Friday, 18 June 2021 13:19

First Mango Spotted In Gran Canaria

The Gran Canaria mango season runs from summer through to February depending on the year. The first ones normally appear in the shops in July but this year they are really early.

This year Spar supermarkets are already selling little ones at an outrageous 10 euros per kilo. However, prices should fall fast as the main crop starts to ripen in the warmest spots in south Gran Canaria.

How to choose a good mango in Gran Canaria

Mangos grow all over Gran Canaria but the best ones come from the south and south west valleys like Arguineguín, Mogán and mango1Veneguera. Really fresh ones have a faint white bloom on the skin, like a fine layer of chalk dust.

 If you find a mango that smells great, it will taste just as good no matter what it looks like.The tiny yellow ones, often with sticky skin, are fibrous inside but taste delicious. Larger yellow or green ones have no fibres and you can smell them as soon as you walk into the shop.

Some varieties, like the big red ones, are delicious but don't have any odour at all. Choose one that is slightly soft to the touch but doesn't have black spots or by the stem (which indicate that it has started to rot before it ripens).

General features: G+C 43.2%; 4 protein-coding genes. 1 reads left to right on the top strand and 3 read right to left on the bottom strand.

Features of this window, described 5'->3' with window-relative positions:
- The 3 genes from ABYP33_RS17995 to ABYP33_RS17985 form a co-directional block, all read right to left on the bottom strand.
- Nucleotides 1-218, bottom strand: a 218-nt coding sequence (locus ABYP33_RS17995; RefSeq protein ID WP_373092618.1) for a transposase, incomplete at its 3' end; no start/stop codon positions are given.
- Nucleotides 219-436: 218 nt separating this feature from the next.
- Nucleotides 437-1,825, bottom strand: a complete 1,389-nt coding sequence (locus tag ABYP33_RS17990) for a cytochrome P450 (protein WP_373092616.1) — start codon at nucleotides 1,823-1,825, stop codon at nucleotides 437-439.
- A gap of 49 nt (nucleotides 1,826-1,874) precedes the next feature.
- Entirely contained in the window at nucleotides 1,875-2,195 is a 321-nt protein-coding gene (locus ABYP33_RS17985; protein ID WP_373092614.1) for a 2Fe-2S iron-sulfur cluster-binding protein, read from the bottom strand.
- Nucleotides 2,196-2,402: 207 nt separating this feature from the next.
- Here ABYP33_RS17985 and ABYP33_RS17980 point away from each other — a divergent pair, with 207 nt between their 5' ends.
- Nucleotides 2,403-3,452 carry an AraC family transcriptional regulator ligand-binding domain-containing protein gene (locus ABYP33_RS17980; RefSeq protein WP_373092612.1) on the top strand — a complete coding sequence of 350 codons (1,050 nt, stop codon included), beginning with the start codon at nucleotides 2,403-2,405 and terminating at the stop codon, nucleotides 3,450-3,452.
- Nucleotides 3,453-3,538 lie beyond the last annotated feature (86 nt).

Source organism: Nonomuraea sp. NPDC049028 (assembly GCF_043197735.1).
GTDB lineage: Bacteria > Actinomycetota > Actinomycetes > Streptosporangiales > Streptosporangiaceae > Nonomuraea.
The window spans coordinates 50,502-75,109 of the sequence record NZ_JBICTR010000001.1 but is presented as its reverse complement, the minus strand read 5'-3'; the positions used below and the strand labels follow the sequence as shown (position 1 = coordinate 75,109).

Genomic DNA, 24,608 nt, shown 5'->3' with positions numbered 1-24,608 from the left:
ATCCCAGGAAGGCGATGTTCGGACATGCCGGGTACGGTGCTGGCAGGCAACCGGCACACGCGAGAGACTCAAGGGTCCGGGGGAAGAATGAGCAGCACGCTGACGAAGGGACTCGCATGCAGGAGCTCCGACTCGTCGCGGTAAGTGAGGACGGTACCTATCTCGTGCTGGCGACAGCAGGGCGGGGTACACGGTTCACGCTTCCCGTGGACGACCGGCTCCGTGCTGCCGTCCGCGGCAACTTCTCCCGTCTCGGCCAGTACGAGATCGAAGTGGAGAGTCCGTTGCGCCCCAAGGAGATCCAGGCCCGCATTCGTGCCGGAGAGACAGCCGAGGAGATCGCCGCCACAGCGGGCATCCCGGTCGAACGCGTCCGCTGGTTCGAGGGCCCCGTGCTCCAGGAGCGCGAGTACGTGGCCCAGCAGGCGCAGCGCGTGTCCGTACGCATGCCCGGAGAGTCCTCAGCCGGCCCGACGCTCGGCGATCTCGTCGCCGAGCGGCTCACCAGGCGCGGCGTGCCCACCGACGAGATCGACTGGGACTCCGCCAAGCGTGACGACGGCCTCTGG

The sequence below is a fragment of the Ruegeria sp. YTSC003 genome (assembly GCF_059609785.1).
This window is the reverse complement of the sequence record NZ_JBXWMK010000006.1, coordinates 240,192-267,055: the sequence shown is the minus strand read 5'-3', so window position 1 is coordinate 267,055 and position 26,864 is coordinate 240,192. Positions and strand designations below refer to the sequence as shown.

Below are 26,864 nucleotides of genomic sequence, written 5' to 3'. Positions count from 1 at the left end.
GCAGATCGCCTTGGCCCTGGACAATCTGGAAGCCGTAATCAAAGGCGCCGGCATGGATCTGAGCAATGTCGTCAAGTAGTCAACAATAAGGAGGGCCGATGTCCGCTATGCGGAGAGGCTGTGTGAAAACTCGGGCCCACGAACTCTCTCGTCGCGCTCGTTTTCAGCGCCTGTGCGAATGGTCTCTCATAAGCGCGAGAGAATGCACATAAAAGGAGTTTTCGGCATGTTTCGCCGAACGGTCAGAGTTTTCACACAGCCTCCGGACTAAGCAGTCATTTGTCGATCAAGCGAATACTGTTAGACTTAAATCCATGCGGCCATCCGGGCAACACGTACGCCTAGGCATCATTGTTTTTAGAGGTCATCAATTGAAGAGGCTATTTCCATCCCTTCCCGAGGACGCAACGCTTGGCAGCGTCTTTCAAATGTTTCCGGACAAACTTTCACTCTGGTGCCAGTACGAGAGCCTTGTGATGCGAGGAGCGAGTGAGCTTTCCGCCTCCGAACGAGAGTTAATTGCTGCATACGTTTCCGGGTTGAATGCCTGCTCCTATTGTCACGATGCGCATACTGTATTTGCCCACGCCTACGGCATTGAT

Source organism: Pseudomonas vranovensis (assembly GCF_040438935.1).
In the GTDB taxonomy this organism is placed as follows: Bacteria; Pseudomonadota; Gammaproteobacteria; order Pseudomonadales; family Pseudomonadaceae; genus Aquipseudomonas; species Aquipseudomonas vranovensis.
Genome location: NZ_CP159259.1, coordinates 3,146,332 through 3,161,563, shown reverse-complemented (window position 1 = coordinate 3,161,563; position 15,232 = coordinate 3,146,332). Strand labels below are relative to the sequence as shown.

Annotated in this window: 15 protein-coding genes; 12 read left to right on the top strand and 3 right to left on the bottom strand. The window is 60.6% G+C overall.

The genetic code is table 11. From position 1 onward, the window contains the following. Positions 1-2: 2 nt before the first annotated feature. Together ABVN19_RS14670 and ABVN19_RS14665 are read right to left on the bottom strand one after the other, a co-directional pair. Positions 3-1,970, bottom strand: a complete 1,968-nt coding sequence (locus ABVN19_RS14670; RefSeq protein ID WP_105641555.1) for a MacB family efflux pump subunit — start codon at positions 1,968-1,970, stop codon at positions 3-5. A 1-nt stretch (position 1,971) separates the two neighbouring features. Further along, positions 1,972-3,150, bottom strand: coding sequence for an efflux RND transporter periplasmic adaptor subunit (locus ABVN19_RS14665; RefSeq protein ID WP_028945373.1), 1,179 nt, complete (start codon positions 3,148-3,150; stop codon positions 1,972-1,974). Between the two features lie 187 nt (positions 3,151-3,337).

It's often best to buy local fruit in Gran Canaria from small shops and fruterias rather than the big supermarkets. The supply chain is shorter and the fruit less likely to be picked early and kept in cold storage. 

Published in Members Only
Friday, 09 January 2015 00:00

The San Lorenzo Farmer's Market

The weekend markets at Santa Brigida and San Mateo are so popular these days that there's traffic jams on the road up. Fortunatley there's a Sunday alternative close to Las Palmas that doesn't get the crowds.

San Lozenzo market has about 20 stalls and is a genuine farmer's market with all produce grown locally. It even has a price board at the entrance listing the maximum and minimum prices for the fruit and veg on sale.

One highlight of the San Lorenzo market is the cheese stall right at the entrance. All the cheeses on display are made in the surrounding area and tasting is encouraged. They even cut your cheese with a traditional Canarian knife. Their lightly smoked goat cheese is fantastic and the stall next door does a great flor cheese suitable for veggies. 

As well as fresh produce San Lorenzo also has stall selling bread and local cakes as well as aloe vera products, Gran Canarian olive oil and local honey. There's a small cafe in the market square and another in the church square a couple of minutes walk away: It's only got six tables so be prepared to wait for a seat. 

Get to San Lorenzo from Las Palmas by car (there is parking right next to the market), taxi or on bus 335. The market runs from 0.900 to 15.00 but quite a few stall sell out well before the end. 

Published in Markets

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